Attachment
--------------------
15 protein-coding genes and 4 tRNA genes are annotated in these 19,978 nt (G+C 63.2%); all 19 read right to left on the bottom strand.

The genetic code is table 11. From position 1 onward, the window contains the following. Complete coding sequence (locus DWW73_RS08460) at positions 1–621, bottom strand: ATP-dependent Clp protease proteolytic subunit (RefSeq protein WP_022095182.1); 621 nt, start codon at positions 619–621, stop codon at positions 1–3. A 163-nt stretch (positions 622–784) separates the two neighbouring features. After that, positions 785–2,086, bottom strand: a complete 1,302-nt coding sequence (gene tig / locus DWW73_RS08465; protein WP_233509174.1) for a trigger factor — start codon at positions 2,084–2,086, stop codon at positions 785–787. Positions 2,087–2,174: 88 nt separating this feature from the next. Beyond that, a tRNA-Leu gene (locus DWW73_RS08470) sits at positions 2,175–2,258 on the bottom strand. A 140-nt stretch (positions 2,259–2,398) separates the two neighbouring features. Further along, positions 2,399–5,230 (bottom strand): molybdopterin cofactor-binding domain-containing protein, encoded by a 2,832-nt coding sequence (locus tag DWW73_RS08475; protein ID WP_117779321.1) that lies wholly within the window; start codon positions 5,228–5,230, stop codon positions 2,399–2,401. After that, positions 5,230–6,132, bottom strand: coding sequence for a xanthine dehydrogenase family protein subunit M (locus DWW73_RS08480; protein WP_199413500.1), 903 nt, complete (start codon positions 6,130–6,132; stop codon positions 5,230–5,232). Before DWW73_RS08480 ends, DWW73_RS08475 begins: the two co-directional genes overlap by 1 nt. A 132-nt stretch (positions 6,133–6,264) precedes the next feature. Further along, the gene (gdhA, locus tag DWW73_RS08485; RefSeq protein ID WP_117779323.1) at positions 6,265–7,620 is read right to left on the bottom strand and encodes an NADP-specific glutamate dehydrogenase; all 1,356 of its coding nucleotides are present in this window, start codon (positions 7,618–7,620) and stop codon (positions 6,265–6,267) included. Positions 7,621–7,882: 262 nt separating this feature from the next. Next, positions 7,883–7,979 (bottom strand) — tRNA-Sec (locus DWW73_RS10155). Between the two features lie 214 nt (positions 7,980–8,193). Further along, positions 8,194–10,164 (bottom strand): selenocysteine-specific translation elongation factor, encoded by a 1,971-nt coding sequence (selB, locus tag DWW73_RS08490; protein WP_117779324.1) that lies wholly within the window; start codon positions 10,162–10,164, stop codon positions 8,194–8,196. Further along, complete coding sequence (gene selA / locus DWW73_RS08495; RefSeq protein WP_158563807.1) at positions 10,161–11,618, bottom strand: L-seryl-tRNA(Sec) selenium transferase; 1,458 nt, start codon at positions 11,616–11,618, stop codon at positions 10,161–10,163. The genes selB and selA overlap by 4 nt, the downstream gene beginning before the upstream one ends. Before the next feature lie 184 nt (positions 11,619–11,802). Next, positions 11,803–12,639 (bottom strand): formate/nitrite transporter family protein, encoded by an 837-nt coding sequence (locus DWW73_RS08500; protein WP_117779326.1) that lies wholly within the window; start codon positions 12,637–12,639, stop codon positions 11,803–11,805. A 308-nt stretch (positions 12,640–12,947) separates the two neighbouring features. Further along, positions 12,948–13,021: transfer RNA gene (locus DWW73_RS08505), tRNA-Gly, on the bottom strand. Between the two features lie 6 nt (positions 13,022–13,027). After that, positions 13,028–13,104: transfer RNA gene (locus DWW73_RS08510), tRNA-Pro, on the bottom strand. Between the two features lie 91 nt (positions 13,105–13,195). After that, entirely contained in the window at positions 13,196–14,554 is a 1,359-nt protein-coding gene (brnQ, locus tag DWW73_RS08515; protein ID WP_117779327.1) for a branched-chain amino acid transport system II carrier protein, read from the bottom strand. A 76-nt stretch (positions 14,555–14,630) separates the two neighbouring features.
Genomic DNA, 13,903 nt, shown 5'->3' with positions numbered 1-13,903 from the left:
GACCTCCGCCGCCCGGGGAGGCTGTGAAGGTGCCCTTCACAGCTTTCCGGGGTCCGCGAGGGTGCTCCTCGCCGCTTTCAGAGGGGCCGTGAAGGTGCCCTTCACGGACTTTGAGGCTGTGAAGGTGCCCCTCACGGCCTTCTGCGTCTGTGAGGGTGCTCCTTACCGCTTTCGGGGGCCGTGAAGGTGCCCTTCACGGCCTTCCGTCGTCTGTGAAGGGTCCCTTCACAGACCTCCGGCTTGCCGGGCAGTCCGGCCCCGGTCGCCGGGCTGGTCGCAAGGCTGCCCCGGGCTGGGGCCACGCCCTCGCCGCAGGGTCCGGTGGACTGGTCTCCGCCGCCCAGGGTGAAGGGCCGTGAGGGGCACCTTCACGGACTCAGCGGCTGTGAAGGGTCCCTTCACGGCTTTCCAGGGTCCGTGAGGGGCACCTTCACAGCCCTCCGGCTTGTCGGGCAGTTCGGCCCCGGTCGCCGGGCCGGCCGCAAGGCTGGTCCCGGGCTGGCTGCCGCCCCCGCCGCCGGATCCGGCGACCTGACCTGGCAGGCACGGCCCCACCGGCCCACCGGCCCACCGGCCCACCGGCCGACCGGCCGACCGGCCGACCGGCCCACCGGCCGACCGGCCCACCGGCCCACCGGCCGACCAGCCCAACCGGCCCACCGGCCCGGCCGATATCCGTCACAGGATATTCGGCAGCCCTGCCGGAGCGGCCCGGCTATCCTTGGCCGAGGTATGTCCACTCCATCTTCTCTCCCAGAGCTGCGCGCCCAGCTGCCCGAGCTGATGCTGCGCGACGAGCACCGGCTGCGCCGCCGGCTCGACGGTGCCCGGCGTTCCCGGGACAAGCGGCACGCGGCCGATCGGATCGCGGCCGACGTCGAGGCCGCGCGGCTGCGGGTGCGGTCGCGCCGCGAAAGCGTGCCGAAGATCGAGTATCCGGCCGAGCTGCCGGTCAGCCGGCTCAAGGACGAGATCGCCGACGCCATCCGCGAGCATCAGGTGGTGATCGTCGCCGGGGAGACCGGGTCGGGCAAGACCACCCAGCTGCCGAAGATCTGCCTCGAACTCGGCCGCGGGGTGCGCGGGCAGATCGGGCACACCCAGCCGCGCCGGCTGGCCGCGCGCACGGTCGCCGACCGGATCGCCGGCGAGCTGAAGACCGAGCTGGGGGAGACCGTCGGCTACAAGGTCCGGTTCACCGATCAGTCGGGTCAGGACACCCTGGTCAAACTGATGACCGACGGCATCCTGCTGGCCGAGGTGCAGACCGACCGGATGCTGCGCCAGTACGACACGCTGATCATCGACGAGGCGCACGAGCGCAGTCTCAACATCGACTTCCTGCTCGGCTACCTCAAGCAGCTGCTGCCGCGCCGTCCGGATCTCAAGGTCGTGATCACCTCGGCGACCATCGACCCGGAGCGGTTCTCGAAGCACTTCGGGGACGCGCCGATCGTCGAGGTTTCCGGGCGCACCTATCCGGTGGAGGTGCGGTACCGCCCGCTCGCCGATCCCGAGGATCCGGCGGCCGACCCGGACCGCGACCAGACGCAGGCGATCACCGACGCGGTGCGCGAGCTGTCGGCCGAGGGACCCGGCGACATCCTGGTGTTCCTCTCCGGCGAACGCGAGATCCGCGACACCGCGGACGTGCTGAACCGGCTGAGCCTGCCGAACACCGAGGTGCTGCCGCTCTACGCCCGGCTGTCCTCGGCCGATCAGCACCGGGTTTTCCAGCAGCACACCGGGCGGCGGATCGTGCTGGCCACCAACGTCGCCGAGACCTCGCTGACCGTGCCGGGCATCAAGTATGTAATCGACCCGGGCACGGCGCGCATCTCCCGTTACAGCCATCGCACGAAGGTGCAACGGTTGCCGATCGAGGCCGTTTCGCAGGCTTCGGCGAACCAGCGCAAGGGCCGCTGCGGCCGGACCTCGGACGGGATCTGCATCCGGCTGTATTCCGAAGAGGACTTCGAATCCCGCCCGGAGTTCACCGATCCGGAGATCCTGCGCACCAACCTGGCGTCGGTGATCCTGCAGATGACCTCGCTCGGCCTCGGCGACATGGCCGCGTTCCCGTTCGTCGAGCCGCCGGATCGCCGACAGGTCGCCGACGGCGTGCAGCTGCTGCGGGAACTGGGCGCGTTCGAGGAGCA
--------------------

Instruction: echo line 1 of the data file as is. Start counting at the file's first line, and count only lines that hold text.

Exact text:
15 protein-coding genes and 4 tRNA genes are annotated in these 19,978 nt (G+C 63.2%); all 19 read right to left on the bottom strand.